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U.S. Department of Labor

Mine Safety and Health Administration
201 12th Street South, Suite 401
Arlington, VA 22202-5450

EFFECTIVE DATE:  February 6, 2017         EXPIRATION DATE: 3/31/2024
LAST VALIDATED: 03/31/2021


                        Administrator for Metal and Nonmetal
                        Mine Safety and Health

SUBJECT:      Suspended Loads (30 C.F.R. §§ 56/57.16009)


This Program Policy Letter (PPL) applies to surface and underground metal and nonmetal mine operators, contractors, equipment manufacturers, miners, miners' representatives, and Metal and Nonmetal Mine Safety and Health enforcement personnel.


The purpose of this PPL is to clarify compliance with suspended loads, as required under
30 C.F.R. §§ 56/57.16009, and enhance consistency and protection of miners.


MSHA standards at 30 C.F.R. §§ 56/57.16009 require that persons stay clear of suspended loads.  The purpose of this standard is to avoid the hazard caused if a load were to fall in an area where miners are present.  MSHA interprets the term "load" to include equipment or rigging that is attached to the crane wire rope for the purpose of facilitating the hoisting of materials, such as spreader bars, load blocks, ropes, slings, shackles, and any other ancillary attachment ("load-attaching equipment").  Such equipment has the potential to fall and harm miners.  Thus, MSHA's interpretation of §§ 56/57.16009 requires that persons generally must stay clear of load-attaching equipment.

MSHA recognizes, however, that it is occasionally necessary for miners, including riggers, to stand near load-attaching equipment in order to attach and detach this equipment to the object or materials being hoisted.  When miners (including riggers) are involved in the attachment of

objects or materials to the load-attaching equipment or are detaching the load, MSHA will not issue a §§ 56/57.16009 citation for failure to stay clear of the load-attaching equipment if adequate measures are in place to protect miners from hazards associated with load-attaching equipment during these processes.  MSHA believes that such an interpretation is consistent with the standard and its protective purpose.  

In determining whether adequate measures are being taken during the rigging and detaching processes, MSHA looks to the Occupational Safety and Health Administration's (OSHA's) suspended load standard, 29 C.F.R. § 1926.1425 (c)(1-3), which states that:

(1) The materials being hoisted must be rigged to prevent unintentional displacement.  (2) Hooks with self-closing latches or their equivalent must be used.  Exception: "J" hooks are permitted to be used for setting wooden trusses.  (3) The materials must be rigged by a qualified rigger.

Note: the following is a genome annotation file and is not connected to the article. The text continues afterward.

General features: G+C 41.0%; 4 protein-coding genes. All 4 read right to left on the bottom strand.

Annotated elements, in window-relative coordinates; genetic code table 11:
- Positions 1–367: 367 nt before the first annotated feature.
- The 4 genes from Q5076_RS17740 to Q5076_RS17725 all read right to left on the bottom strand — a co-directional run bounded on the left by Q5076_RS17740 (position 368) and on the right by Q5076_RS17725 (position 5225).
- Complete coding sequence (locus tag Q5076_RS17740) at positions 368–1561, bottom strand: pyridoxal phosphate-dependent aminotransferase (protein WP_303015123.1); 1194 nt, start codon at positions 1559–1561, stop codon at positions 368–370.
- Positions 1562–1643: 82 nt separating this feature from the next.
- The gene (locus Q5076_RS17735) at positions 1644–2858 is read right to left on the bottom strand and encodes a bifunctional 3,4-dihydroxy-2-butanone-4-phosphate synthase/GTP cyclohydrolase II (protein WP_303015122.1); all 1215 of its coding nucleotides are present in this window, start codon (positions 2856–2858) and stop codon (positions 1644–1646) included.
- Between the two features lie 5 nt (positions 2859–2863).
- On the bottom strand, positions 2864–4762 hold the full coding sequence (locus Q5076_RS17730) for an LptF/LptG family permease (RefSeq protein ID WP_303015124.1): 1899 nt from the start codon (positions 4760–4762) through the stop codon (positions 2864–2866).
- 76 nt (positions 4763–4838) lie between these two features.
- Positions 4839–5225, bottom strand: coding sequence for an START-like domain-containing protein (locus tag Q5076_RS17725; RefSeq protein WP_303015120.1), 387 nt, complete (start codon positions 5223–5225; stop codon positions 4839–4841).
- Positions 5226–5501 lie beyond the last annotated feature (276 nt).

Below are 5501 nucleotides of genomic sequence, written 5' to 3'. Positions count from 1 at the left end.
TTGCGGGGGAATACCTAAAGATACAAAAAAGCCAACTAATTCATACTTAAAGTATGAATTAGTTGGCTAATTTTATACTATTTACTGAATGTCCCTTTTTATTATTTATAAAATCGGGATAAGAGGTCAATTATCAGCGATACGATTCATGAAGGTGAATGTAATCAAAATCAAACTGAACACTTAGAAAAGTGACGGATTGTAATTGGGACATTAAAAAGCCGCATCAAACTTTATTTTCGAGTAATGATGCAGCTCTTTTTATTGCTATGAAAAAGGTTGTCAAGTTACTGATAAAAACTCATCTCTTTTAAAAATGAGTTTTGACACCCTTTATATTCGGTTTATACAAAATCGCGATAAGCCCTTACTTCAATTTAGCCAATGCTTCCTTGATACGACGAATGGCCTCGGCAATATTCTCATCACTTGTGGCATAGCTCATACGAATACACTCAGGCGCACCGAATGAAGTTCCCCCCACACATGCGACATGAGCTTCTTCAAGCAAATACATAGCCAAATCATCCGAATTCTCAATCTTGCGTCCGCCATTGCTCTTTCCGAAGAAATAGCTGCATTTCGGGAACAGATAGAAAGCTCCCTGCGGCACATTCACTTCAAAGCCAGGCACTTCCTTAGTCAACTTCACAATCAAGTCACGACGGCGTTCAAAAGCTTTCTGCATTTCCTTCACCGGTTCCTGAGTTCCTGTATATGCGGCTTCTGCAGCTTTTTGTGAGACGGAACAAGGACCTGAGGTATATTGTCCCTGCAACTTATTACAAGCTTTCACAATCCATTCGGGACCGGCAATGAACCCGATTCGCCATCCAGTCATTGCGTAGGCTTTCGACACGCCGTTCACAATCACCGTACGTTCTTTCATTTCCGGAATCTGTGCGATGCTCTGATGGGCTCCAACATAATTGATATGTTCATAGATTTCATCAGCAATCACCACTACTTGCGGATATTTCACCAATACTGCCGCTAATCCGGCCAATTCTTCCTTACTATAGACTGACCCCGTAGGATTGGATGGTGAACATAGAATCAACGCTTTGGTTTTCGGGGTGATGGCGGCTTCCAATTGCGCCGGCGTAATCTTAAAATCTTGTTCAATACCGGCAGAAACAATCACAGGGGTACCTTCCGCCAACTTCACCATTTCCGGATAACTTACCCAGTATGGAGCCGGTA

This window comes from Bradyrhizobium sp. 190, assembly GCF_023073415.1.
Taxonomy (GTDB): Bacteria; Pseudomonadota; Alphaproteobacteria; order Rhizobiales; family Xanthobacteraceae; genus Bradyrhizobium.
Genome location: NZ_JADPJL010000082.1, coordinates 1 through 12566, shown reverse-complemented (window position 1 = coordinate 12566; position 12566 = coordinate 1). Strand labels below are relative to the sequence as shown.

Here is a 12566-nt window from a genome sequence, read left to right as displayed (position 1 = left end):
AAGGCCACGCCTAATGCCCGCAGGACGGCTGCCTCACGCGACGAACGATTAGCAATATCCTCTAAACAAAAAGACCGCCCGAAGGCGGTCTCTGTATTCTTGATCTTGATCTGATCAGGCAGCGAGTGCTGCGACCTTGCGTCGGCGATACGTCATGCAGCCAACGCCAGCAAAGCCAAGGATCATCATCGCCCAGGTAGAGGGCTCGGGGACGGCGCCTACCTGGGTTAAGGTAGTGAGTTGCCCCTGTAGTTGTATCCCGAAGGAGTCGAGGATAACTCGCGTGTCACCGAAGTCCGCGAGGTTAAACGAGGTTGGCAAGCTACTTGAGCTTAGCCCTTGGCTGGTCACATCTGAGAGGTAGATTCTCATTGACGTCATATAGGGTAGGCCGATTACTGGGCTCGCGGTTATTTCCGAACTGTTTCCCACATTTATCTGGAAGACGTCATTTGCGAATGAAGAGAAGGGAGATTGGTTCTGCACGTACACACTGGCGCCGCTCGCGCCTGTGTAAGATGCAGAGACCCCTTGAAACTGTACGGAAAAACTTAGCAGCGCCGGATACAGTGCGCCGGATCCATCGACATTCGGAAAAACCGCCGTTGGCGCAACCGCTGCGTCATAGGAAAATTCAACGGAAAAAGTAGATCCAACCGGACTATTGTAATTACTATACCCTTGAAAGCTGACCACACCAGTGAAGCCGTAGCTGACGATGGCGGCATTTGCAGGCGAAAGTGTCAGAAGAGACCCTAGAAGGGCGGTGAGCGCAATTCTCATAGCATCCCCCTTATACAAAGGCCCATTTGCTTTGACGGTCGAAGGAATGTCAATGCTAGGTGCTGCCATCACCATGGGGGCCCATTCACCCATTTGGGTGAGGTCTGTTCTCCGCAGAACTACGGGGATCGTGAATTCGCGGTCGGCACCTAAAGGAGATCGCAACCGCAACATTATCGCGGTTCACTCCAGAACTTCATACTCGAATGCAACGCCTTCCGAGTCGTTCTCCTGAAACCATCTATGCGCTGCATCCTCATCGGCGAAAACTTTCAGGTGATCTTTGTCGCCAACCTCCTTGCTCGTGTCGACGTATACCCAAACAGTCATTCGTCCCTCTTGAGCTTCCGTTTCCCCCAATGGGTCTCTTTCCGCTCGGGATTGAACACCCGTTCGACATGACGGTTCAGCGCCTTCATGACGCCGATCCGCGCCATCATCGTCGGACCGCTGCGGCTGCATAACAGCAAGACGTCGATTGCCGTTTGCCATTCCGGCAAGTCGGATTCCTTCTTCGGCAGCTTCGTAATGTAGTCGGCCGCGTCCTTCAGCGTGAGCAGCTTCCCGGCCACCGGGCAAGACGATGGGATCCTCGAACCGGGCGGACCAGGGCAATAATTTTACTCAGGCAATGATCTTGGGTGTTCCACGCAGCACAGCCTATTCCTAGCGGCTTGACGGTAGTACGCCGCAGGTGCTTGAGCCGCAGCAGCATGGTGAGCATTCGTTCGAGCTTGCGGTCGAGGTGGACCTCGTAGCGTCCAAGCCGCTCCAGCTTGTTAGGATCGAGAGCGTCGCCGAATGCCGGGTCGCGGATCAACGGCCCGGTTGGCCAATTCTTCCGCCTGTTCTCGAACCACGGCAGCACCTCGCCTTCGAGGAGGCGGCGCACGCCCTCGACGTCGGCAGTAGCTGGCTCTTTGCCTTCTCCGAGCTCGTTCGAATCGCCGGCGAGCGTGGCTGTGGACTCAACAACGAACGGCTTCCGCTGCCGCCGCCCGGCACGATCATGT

In addition, the attachment equipment should be rated for overhead lifting, rated appropriately for the load to be hoisted, used in accordance with manufacturer instructions, in good repair, and mechanically locked or secured to the crane wire rope.  MSHA will evaluate each situation in light of the above factors (and any others that may introduce a hazard).  If the only activity at issue involves miners (including riggers) working near load-attaching equipment in order to attach and detach this equipment from the object or materials being hoisted, and if MSHA determines that  miners are not exposed to a foreseeable risk of being struck by load-attaching equipment, MSHA does not intend to cite under §§ 56/57.16009.


This policy letter clarifies the Agency's application of 30 C.F.R. §§ 56/57.16009, Suspended loads.  Operators and contractors have raised questions about the application of 30 C.F.R. §§ 56/57.16009 as it relates to work at metal and nonmetal mine sites.   

The types of equipment and techniques used to lift loads in mines are similar to those used in other workplaces.  MSHA's interpretation of the term "load" is consistent with industry usage and with OSHA's definition of load.  "Load" is defined by OSHA at 29 C.F.R. § 1926.1401 Definitions: "Load refers to the object(s) being hoisted and/or the weight of the object(s); both uses refer to the object(s) and the load-attaching equipment, such as, the load block, ropes, slings, shackles, and any other ancillary attachment." 

The Commission has recognized that "the hazard against which the standard is directed is that of a person being struck by a hanging load."  Haines & Kibblehouse, Inc., 30 FMSHRC 504, 517 (June 2008) (ALJ); see also Dawes Rigging & Crane Rental, 36 FMSHRC 3075, 3078 (Dec. 2014).


The Federal Mine Safety and Health Act of 1977, as amended; 30 U.S.C. § 801 et seq.; 30 C.F.R. §§ 56/57.16009.

Internet Availability

The PPL may be viewed on the internet by accessing MSHA's home page at, and then choosing "Regulations", "Policy and Procedures", and "Program Policy Letters."

Issuing Office and Contact Person
Mine Safety and Health Enforcement, Safety Division
Stephen Gigliotti, (202) 693-9479

MSHA Program Policy Manual Holders
Metal and Nonmetal Mine Operators
Independent Contractors
Miners' Representatives
MSHA Enforcement Personnel
Special Interest Groups